MAP vs. MSRP Pricing: What They Mean, How They Compare

Some Manufacturers Also Use the Term 'Street Price'

golf ball with Ben Franklin's image from the $100 bill
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"MAP" (or M.A.P.) is an acronym for "minimum advertised price" and is a term you'll find on some golf equipment manufacturers' websites, in their news releases about new equipment, and in articles about new golf equipment in the marketplace.

Likewise, "MSRP," another pricing acronym, also shows up in those places. In fact, MSRP is probably more common. (Both terms are used in all segments of manufacturing and retailing, not just in golf, of course.)

What Do MAP and MSRP Mean?

You know that MAP stands for "minimum advertised price." MSRP stands for "manufacturer's suggested retail price."

Manufacturers are not allowed to require retailers to price products at a set amount. So many manufacturers give retailers a suggested price (MSRP) along with a minimum advertised price (MAP).

The MAP is not a minimum price for the product — the retailer can still price an item lower than the MAP. The retailer just can't publicly advertise any price lower than the MAP.

And while manufacturers can't require retailers to price, say, a putter or driver at a set amount, they can certainly suggest a price to the retailer. That is what MSRP represents.

But again, whether you see MAP or MSRP cited by a golf manufacturer in promotional material, or within an article about equipment, retailers can price an item any way they like.

Including the MAP or MSRP is just a way to give readers and consumers an idea of a product's price before they actually start shopping.

Is MAP or MSRP Lower?

Some golf companies cite one or the other; others prefer to cite both. And sometimes the MAP and MSRP are the same thing. Typically, however, the MAP is lower than the MSRP.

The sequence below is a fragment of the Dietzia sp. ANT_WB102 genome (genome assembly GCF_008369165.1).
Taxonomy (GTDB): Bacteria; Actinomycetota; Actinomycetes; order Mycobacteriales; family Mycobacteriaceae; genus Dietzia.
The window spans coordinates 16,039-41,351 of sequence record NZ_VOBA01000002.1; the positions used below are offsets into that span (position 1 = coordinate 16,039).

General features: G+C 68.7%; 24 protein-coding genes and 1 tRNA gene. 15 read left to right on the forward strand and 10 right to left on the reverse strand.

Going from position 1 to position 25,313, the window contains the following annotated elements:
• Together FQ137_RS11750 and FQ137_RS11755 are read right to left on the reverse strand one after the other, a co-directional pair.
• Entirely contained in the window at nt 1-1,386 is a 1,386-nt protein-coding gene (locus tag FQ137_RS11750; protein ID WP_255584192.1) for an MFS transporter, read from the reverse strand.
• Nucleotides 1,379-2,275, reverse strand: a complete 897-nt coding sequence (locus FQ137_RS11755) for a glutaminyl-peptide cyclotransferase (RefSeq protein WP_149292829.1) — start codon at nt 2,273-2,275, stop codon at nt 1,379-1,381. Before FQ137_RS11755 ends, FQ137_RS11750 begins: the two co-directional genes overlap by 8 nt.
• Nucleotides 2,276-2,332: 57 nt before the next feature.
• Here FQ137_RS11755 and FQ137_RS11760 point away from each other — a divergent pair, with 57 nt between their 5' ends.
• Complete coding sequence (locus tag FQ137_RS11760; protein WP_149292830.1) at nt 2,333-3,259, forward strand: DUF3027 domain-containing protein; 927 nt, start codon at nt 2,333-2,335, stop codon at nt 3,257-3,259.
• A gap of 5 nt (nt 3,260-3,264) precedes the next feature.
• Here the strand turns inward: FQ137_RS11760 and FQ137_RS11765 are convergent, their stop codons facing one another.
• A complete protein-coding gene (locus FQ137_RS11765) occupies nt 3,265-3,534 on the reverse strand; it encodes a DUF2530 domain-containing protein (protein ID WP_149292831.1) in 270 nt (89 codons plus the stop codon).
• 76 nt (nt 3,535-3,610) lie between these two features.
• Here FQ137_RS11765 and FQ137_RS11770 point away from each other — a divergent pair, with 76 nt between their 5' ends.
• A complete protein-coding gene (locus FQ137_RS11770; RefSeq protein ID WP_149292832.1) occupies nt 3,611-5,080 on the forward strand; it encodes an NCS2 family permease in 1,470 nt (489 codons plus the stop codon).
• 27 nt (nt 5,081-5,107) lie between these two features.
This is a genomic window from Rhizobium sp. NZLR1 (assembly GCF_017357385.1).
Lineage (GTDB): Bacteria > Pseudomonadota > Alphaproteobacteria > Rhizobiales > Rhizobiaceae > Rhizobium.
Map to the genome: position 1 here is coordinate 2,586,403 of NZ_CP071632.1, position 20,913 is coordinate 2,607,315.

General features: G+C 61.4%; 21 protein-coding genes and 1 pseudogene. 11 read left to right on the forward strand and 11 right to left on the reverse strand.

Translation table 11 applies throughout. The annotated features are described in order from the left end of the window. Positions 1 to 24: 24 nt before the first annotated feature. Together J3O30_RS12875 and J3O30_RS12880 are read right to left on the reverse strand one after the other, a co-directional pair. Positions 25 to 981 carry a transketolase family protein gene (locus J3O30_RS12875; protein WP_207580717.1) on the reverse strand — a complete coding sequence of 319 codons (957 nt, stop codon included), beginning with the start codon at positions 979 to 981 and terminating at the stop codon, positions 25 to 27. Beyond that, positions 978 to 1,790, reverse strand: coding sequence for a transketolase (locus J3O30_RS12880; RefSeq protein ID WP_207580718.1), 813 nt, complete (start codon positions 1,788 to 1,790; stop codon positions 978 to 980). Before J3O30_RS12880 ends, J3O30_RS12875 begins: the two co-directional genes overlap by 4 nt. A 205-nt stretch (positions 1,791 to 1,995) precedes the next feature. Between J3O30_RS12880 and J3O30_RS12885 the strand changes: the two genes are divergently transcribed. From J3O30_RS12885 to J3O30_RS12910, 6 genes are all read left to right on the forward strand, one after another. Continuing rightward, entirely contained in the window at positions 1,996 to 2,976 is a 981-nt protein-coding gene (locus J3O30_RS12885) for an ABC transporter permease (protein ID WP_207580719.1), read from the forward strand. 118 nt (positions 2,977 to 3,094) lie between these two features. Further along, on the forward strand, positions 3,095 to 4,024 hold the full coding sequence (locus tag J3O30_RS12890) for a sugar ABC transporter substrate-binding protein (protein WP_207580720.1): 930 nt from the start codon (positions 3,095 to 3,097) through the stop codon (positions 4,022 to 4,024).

The important things to note:

  • Both MAP and MSRP represent pricing levels/suggestions by the manufacturers to the retailer;
  • The retailer is not bound to use either price, and can go higher or lower than either;
  • But both MAP and MSRP are useful to consumers who are considering what new golf clubs or other golf equipment to purchase.

And Then There's 'Street Price'

Since retailers are free to price an item any way they want, there is a third term that sometimes shows up in place of (or in addition to) MAP and MSRP: street price.

The "street price" of a product represents the manufacturer's best guess — or its actual knowledge of — the average price of a product in retail outlets; in other words, what, for example, a driver is actually selling for in the stores.

The street price is commonly lower than MSRP, and might even be lower than MAP (although the retailer wouldn't be able to advertise a price lower than MAP). In some circumstances, however, street price might be higher than MSRP. For example, if a product's popularity skyrockets and supply isn't keeping up with demand, street price might rise above the MSRP.

Most commonly, however, street price falls somewhere between a manufacturer's MSRP and MAP; or is more closely in line with MAP.